Luck of the Draw
I keep picking up western romances, hoping I’ll find one as good as those I used to read in the nineties. Since virtually all of them I’ve read in the last five years are terrible, I’m not sure if my behavior is optimistic, or just stupid. Sadly, Luck of the Draw is yet another of the terrible ones. I probably should have been warned off by the hideous cover, which features a shirtless, vested man about to ravish the heroine in a meadow – with a disinterested horse looking on blankly. As the book wore on, I found myself more and more in sympathy with the horse.
Abby Butler is a banking heiress on the run from her scheming, nasty parents. They wanted her to marry some big jerk, so she bolted and has been running ever since, mostly working as a teacher. When she sees a wanted poster with her face on it in Denver, she leaves her job there and takes a position as a teacher in Heaven’s Grace, Montana. On the stage, she meets Beau McMasters, a handsome gambler originally from New Orleans. Beau won a ranch in a card game, and with other funds purchased various other properties in the town, including a saloon. Since they are the two most attractive single people in town, they fall for each other.
There really is no plot to speak of, mostly because all the interesting parts of the story occurred in the past. To keep the reader slogging through the incredibly boring present, the author occasionally drops hints about Beau’s and Abby’s former lives. Hint to author: if the more interesting parts of the story happened five years ago, start the book then. Whether all these secrets are even interesting is debatable. As it is, we get to read about completely mundane events and endless mental lusting. You would think we’d occasionally see Abby in the classroom, since she’s supposed to be a teacher. You would be wrong. Instead we see her thinking about learning to cook, and teaching two prostitutes (with whom she quickly becomes friends). Few townspeople seem to find this unacceptable. Beau, on the other hand, spends his time nursing his resentment for his paternal grandfather and fixing up his properties. In between, he thinks about how he’d like to sleep with Abby. He doesn’t particularly worry about whether he should marry her.
The problems with this book are legion. First of all, I never could grasp when the story was supposed to take place, and I don’t think the author knew either. It was definitely after the Civil War, and apparently very soon since many people were still nursing grudges against Southerners. So at first I thought maybe late 1860s, or early 1870s. Then one middle aged character mentioned that she’d lived in the town nearly all her life. I figured her to be at least 40 and likely closer to 50. But this wouldn’t fit well with Montana history. The oldest continuous white settlement was founded in 1847, and the state still didn’t have many settlers until gold was discovered in the early 1860s. The bottom line is that the timeline doesn’t make sense, and the author was sloppy. It takes about five seconds to do an internet search on Montana history.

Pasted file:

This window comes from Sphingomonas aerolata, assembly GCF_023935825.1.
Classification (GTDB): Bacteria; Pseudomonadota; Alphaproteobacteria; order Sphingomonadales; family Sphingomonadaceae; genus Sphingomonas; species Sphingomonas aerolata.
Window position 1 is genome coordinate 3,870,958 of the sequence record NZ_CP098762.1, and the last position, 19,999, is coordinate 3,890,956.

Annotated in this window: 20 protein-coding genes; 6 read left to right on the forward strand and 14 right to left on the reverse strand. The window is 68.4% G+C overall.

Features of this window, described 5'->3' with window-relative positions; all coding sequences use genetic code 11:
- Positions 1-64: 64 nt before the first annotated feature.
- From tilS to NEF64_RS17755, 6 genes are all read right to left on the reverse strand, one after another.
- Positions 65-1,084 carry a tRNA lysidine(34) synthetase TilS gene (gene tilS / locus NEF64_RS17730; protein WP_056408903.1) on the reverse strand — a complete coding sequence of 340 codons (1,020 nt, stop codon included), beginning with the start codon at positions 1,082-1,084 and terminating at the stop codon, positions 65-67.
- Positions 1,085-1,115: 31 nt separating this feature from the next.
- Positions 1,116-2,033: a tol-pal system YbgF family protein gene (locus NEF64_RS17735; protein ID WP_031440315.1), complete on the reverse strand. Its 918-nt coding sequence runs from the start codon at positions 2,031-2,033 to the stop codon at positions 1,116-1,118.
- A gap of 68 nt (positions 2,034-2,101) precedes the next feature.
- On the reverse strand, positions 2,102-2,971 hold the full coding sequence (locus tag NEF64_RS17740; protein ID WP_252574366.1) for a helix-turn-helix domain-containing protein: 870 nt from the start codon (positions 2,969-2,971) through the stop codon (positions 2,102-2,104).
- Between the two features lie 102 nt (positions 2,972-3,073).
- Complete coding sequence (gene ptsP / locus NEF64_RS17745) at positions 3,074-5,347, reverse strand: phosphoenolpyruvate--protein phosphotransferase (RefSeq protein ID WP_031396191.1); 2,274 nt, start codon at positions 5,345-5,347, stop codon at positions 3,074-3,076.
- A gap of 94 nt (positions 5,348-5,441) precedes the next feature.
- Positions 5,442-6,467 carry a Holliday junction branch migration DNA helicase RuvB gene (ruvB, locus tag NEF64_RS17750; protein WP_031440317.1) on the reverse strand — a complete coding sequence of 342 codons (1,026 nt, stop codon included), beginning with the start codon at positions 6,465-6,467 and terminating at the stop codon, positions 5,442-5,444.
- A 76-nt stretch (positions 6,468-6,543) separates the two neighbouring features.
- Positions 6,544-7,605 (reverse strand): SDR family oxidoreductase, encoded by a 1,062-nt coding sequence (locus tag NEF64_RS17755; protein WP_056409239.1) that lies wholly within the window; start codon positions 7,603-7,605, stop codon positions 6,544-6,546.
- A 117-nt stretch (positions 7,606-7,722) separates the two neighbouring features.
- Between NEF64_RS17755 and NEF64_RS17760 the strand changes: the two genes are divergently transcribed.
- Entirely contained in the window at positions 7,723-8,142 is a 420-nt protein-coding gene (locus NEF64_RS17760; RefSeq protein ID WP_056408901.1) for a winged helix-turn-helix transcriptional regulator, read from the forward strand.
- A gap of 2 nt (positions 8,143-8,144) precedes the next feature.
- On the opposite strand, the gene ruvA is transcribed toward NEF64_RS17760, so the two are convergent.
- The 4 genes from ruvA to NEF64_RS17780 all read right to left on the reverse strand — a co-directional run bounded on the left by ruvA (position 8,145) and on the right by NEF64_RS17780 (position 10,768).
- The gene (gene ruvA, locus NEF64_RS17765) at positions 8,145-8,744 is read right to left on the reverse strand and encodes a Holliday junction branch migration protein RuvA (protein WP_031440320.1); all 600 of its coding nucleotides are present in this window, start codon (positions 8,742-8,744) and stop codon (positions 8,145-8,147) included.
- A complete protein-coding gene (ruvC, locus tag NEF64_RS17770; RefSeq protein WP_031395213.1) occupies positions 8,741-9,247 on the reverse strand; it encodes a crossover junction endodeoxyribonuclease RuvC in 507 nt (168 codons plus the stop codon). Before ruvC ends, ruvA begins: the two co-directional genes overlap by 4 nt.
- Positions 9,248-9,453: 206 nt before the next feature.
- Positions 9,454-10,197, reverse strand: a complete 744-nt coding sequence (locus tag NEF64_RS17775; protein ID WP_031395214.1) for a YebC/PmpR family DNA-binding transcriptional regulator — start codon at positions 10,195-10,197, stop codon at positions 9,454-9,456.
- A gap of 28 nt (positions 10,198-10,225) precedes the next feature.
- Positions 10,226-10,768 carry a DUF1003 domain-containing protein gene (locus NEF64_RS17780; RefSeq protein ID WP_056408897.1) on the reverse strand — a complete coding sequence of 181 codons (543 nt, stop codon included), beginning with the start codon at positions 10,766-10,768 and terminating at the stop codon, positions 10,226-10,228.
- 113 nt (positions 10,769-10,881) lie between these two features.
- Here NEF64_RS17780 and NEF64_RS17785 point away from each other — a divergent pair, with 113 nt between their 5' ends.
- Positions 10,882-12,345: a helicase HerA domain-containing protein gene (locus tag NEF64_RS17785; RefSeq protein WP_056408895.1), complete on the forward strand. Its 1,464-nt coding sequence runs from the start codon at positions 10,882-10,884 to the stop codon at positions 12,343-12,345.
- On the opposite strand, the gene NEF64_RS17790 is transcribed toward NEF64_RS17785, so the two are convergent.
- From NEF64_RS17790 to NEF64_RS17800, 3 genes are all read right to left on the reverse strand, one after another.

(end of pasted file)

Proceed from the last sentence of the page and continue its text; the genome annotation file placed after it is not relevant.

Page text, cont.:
The book is further hindered by the abundant purple prose, an unwelcome blast from the past. The love scenes are laughable. My personal favorite line was, “No girlish fantasy could match the tempest-tossed magic of his mouth working his wonderment on her,” but that was only one silly line of many.
But what bothered me more than these problems was the skanky villain sex, described in minute detail. If you actually like skanky villain sex, then this is the book for you. We are treating to such gems as Abby’s father raping a maid (anally and vaginally), and a different crazy evil guy masturbating – while he watches Beau work his tempest-tossed magic, and while he watches his own daughter dressing. Niiiiiice. And it doesn’t end there. When I read about the sheriff’s detective work while he discovered the “evidence” the voyeur left behind, I nearly lost my lunch. Meanwhile, the villains use fairly graphic language in both thought and action, which is one of the reasons for the “hot” rating.
All in all, it’s a complete flop. If, like me, you’ve been hoping for something of a Western Renaissance, this book is bound to disappoint. It’s probably bound to disgust you too. Frankly, I’d stay well away.